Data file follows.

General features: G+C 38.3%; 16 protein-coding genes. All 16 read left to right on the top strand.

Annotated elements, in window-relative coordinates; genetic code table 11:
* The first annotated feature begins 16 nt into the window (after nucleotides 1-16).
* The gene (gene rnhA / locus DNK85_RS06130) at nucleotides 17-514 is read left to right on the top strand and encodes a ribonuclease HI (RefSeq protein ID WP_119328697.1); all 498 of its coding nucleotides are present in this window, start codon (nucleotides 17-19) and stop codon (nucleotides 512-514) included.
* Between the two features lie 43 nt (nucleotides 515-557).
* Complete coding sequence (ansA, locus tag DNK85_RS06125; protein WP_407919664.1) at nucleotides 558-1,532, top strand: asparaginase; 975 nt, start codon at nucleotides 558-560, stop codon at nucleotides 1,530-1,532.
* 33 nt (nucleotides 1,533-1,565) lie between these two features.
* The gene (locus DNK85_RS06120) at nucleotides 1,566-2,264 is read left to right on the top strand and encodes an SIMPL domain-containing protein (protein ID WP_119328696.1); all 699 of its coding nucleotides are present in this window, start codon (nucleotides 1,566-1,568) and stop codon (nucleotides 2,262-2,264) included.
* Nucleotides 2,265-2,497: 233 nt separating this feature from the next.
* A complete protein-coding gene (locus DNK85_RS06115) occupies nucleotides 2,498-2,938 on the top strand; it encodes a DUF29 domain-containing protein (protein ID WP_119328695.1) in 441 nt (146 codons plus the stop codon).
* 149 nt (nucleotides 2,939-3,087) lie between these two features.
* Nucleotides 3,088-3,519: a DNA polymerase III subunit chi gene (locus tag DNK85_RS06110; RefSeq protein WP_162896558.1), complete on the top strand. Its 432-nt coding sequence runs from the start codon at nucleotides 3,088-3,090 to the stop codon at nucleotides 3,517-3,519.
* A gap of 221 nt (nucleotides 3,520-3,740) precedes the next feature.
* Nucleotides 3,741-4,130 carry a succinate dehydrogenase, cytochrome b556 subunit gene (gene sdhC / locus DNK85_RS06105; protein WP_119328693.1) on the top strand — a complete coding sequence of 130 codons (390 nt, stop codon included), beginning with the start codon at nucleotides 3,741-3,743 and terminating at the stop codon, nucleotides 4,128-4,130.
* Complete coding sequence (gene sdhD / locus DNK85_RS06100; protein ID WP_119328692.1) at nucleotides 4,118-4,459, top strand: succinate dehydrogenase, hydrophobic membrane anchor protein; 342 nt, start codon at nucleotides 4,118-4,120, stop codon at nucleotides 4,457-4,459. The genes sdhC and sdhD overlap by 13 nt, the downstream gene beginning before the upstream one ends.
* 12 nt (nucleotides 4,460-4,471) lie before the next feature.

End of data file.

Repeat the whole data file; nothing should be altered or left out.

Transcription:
General features: G+C 38.3%; 16 protein-coding genes. All 16 read left to right on the top strand.

Annotated elements, in window-relative coordinates; genetic code table 11:
* The first annotated feature begins 16 nt into the window (after nucleotides 1-16).
* The gene (gene rnhA / locus DNK85_RS06130) at nucleotides 17-514 is read left to right on the top strand and encodes a ribonuclease HI (RefSeq protein ID WP_119328697.1); all 498 of its coding nucleotides are present in this window, start codon (nucleotides 17-19) and stop codon (nucleotides 512-514) included.
* Between the two features lie 43 nt (nucleotides 515-557).
* Complete coding sequence (ansA, locus tag DNK85_RS06125; protein WP_407919664.1) at nucleotides 558-1,532, top strand: asparaginase; 975 nt, start codon at nucleotides 558-560, stop codon at nucleotides 1,530-1,532.
* 33 nt (nucleotides 1,533-1,565) lie between these two features.
* The gene (locus DNK85_RS06120) at nucleotides 1,566-2,264 is read left to right on the top strand and encodes an SIMPL domain-containing protein (protein ID WP_119328696.1); all 699 of its coding nucleotides are present in this window, start codon (nucleotides 1,566-1,568) and stop codon (nucleotides 2,262-2,264) included.
* Nucleotides 2,265-2,497: 233 nt separating this feature from the next.
* A complete protein-coding gene (locus DNK85_RS06115) occupies nucleotides 2,498-2,938 on the top strand; it encodes a DUF29 domain-containing protein (protein ID WP_119328695.1) in 441 nt (146 codons plus the stop codon).
* 149 nt (nucleotides 2,939-3,087) lie between these two features.
* Nucleotides 3,088-3,519: a DNA polymerase III subunit chi gene (locus tag DNK85_RS06110; RefSeq protein WP_162896558.1), complete on the top strand. Its 432-nt coding sequence runs from the start codon at nucleotides 3,088-3,090 to the stop codon at nucleotides 3,517-3,519.
* A gap of 221 nt (nucleotides 3,520-3,740) precedes the next feature.
* Nucleotides 3,741-4,130 carry a succinate dehydrogenase, cytochrome b556 subunit gene (gene sdhC / locus DNK85_RS06105; protein WP_119328693.1) on the top strand — a complete coding sequence of 130 codons (390 nt, stop codon included), beginning with the start codon at nucleotides 3,741-3,743 and terminating at the stop codon, nucleotides 4,128-4,130.
* Complete coding sequence (gene sdhD / locus DNK85_RS06100; protein ID WP_119328692.1) at nucleotides 4,118-4,459, top strand: succinate dehydrogenase, hydrophobic membrane anchor protein; 342 nt, start codon at nucleotides 4,118-4,120, stop codon at nucleotides 4,457-4,459. The genes sdhC and sdhD overlap by 13 nt, the downstream gene beginning before the upstream one ends.
* 12 nt (nucleotides 4,460-4,471) lie before the next feature.